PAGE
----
But for someone with years of experience of DOS (or Windows), running WordPerfect and Lotus, switching to an alternate operating system and set of applications was always a big deal. The path of least resistance was always to stick with the platform you’re on, because learning new stuff got in the way. GUIs mitigated this a bit – but didn’t change the situation with applications. For someone who’s been using Excel professionally for 10 years, switching to Numbers is a big, big deal – and that’s despite Numbers being pretty easy to get your head around.

This is even more apparent in the business world, where switching means training hundreds of users in how to use the new tools. There’s a very good reason why corporates tend to be a couple of versions behind the latest, even for products where there’s a clear, delineated upgrade path and a level of familiarity.

The second reason is the oldest one in the book: money. If you’re a seasoned Windows user, switching from Windows to Mac doesn’t just cost you the time to learn new applications (even when there’s a Mac version of a Windows app, they’re usually different enough to cause angst). You have to actually buy the applications, because few (if any) companies give freebies to switchers.

Of course, this second issue isn’t an issue if you’re switching from closed source to open source. And some of it is also negated by being able to use freebie tools on the web. But the more complex your needs, the less likely it is that either can fill them. And the quality of both free online tools and open source stuff is (to be kind) variable, particularly when it comes to the kind of simplicity of interface design that someone switching OS’s is going to appreciate. I know – I’ve done it.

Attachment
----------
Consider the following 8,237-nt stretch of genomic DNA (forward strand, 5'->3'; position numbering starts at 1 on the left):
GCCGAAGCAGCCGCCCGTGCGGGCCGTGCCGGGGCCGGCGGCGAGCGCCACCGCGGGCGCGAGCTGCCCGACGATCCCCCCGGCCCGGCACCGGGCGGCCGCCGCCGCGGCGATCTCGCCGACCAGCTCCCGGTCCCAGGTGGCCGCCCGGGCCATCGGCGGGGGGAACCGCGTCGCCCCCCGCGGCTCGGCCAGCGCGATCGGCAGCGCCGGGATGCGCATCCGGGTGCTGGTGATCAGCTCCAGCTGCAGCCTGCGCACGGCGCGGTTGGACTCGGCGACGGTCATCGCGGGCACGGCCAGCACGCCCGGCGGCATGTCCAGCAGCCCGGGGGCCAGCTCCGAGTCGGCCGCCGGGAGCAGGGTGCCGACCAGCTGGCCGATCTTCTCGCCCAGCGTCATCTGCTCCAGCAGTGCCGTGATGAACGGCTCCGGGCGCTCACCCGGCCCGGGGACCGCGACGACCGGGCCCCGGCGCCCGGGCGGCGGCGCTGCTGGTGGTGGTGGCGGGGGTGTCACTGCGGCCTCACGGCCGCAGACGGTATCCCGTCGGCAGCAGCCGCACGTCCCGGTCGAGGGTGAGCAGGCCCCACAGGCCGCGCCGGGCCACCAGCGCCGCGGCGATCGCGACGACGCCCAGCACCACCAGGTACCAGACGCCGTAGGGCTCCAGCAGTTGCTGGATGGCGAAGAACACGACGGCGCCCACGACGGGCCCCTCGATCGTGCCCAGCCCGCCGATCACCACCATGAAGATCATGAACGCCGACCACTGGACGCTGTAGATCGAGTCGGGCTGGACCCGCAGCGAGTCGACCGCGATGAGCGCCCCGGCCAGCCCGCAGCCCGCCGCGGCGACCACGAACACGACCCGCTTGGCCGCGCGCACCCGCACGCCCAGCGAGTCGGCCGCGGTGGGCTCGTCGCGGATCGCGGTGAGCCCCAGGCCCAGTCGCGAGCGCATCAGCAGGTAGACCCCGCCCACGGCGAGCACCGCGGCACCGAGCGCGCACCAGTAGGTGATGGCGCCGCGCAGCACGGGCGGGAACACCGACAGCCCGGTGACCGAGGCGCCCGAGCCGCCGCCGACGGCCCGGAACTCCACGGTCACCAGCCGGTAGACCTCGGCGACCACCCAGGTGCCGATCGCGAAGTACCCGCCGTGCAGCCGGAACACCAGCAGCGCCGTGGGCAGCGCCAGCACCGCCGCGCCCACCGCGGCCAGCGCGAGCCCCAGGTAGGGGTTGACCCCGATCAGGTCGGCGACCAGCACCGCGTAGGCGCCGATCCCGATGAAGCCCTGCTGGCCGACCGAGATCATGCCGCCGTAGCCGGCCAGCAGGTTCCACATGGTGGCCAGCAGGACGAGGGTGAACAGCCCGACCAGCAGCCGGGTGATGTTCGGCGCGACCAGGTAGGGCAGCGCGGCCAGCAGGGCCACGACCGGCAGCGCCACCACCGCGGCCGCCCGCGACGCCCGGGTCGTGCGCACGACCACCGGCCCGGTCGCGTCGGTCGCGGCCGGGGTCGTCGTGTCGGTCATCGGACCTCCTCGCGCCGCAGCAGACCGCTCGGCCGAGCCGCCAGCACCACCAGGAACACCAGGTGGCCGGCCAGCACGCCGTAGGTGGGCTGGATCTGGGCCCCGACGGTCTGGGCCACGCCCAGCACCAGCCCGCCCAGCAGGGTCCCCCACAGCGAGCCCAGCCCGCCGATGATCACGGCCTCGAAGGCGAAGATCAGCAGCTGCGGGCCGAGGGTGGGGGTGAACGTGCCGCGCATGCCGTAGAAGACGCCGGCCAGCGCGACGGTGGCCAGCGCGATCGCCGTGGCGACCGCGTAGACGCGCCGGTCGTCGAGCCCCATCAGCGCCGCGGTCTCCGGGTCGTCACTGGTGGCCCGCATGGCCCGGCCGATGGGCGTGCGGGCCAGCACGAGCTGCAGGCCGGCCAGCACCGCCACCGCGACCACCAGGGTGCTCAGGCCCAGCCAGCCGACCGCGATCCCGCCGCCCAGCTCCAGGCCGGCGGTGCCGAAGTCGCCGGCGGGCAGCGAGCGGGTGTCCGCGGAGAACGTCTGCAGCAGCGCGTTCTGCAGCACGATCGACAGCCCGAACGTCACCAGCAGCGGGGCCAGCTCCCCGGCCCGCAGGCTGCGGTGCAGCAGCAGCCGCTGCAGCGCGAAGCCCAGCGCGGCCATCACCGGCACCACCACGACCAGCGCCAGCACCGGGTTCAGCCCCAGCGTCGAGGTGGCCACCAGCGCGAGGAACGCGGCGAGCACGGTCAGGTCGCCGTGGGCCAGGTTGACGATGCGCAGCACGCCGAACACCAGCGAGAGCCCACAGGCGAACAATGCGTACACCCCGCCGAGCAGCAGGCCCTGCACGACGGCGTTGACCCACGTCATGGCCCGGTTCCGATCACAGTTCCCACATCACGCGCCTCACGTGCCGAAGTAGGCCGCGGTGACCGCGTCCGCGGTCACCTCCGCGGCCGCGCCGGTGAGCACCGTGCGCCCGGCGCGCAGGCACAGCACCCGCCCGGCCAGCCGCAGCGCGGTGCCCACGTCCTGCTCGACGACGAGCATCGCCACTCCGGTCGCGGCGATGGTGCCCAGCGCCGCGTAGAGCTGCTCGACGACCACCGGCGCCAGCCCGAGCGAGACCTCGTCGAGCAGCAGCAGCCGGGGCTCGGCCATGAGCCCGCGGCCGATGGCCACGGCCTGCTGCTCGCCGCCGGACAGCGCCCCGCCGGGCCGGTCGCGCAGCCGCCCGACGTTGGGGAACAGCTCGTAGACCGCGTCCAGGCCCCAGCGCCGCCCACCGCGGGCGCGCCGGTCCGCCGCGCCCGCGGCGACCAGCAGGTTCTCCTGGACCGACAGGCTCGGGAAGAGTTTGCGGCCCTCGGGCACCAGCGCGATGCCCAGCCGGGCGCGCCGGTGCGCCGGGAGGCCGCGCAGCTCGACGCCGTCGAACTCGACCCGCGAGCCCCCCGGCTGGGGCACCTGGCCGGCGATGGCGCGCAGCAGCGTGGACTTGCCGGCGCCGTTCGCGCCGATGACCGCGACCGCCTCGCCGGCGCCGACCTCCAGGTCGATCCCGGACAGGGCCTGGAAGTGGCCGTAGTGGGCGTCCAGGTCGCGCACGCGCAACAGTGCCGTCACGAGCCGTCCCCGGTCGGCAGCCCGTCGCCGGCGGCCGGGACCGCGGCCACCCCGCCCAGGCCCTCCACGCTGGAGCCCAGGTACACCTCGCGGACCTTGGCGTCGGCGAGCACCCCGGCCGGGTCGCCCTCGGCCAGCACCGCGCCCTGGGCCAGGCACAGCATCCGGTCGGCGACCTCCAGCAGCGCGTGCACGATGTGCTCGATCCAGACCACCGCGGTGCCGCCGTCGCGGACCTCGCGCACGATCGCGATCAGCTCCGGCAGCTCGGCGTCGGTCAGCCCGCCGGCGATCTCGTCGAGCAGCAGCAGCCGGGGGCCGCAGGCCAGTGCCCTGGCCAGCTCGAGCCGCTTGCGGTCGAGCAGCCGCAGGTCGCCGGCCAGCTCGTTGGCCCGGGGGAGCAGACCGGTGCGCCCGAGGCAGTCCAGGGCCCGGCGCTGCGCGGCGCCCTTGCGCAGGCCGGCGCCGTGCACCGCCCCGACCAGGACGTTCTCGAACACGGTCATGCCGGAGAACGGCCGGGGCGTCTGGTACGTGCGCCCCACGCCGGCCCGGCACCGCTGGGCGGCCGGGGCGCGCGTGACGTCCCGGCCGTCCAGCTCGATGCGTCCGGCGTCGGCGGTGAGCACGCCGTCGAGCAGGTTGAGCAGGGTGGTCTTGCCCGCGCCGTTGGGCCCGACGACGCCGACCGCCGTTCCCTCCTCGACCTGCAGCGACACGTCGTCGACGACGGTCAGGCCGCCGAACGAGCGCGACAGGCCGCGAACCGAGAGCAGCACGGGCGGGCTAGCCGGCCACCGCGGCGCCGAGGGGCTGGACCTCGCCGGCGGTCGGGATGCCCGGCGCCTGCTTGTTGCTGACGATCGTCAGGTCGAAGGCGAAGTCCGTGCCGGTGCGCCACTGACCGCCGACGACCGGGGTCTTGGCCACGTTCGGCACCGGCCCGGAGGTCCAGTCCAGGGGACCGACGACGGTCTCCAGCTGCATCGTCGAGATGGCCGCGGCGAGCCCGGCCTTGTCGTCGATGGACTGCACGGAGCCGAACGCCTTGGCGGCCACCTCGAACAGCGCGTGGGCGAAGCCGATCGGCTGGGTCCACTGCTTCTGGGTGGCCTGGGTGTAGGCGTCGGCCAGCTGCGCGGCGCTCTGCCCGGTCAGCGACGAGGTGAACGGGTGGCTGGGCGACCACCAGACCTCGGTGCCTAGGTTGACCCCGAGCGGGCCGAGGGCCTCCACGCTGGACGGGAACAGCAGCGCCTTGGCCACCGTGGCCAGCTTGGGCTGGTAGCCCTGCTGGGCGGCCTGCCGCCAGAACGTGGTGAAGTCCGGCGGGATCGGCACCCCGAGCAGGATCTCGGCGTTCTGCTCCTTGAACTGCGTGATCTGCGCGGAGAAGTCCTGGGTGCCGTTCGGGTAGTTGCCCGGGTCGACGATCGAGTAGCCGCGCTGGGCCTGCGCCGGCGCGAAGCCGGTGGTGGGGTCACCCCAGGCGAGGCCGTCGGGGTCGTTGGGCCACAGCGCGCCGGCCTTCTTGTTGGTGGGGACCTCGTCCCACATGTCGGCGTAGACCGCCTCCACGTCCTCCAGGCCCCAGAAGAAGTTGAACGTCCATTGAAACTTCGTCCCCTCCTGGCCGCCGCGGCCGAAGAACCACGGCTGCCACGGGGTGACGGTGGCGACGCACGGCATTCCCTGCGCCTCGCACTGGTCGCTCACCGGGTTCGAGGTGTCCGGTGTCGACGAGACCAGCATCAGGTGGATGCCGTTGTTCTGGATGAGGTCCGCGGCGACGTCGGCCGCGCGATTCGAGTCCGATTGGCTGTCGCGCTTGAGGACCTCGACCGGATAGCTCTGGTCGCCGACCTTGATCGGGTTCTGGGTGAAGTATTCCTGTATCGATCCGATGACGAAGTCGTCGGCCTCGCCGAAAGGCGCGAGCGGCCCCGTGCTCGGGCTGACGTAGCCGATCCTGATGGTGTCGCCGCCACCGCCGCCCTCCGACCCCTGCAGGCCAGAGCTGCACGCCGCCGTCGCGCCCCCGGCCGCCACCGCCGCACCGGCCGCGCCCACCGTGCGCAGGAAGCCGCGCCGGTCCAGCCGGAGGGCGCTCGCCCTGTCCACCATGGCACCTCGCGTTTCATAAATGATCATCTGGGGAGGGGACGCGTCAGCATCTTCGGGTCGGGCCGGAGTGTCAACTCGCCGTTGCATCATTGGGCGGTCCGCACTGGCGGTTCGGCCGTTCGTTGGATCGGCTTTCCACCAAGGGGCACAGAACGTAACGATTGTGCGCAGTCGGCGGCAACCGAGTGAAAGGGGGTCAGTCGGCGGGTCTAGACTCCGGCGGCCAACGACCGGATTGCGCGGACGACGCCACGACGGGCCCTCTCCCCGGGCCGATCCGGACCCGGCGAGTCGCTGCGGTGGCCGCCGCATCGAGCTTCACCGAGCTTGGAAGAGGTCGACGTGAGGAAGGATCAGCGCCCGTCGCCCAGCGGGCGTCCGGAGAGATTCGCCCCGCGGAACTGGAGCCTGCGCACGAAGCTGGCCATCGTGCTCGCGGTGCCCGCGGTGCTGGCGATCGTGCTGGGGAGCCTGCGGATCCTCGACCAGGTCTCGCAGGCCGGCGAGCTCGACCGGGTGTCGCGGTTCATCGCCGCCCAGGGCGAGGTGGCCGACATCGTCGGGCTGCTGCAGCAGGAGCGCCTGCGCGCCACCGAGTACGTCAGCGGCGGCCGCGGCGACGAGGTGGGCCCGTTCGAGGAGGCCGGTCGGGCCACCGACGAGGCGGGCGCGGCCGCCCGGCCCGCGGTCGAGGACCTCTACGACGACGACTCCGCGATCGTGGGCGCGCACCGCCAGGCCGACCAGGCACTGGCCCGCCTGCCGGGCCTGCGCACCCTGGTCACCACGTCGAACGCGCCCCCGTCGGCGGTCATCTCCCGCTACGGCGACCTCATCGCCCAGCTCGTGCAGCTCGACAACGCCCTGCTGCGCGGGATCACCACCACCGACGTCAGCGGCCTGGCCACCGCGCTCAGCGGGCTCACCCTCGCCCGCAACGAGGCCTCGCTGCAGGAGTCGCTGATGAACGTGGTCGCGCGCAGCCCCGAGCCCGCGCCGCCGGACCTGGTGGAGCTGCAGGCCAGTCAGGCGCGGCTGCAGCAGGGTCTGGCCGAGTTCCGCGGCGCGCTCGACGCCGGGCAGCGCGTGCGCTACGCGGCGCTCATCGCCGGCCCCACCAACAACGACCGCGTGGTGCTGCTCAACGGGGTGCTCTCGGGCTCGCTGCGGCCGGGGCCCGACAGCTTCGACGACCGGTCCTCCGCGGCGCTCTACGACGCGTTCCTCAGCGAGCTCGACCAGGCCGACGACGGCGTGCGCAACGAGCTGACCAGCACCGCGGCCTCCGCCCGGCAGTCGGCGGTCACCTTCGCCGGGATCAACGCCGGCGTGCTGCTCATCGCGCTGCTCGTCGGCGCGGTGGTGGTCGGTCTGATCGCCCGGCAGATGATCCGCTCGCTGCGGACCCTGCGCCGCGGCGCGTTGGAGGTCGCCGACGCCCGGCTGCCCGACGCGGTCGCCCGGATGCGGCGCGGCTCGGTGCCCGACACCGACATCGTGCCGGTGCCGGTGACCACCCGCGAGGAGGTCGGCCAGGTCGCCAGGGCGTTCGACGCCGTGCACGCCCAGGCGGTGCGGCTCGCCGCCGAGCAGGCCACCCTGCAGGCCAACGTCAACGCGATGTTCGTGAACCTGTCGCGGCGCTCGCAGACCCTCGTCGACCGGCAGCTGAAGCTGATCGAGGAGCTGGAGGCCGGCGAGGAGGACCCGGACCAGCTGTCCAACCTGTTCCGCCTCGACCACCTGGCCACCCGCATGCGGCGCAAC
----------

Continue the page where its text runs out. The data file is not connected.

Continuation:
“A similar feedback loop is going on with the iPhone today, but it’s far less sticky. The DOS/Windows monopoly grew impregnable because it was a platform where the only way to play along was to join it.”

John’s right that this feedback loop is going on with the iPhone, and that it’s less sticky, but there’s two reasons for that. First, the smartphone software market is nascent: it’s in the equivalent of the era of (as John puts it) “the Apple II, the IBM PC and DOS, Commodore, Atari, Acorn. The TI-99/4A.”. People forget that DOS wasn’t the only game in town – only the weight of IBM’s brand and the anti-trust rules which allowed Compaq and a slew of others to clone the IBM PC really made it the overall winner. Even the iPhone, which is massive in terms of mindshare, only has 17% of the smartphone market. That’s about as much as the Apple II had at its high-point. The smartphone market is still massively fragmented – and it’s a very open question whether that will continue.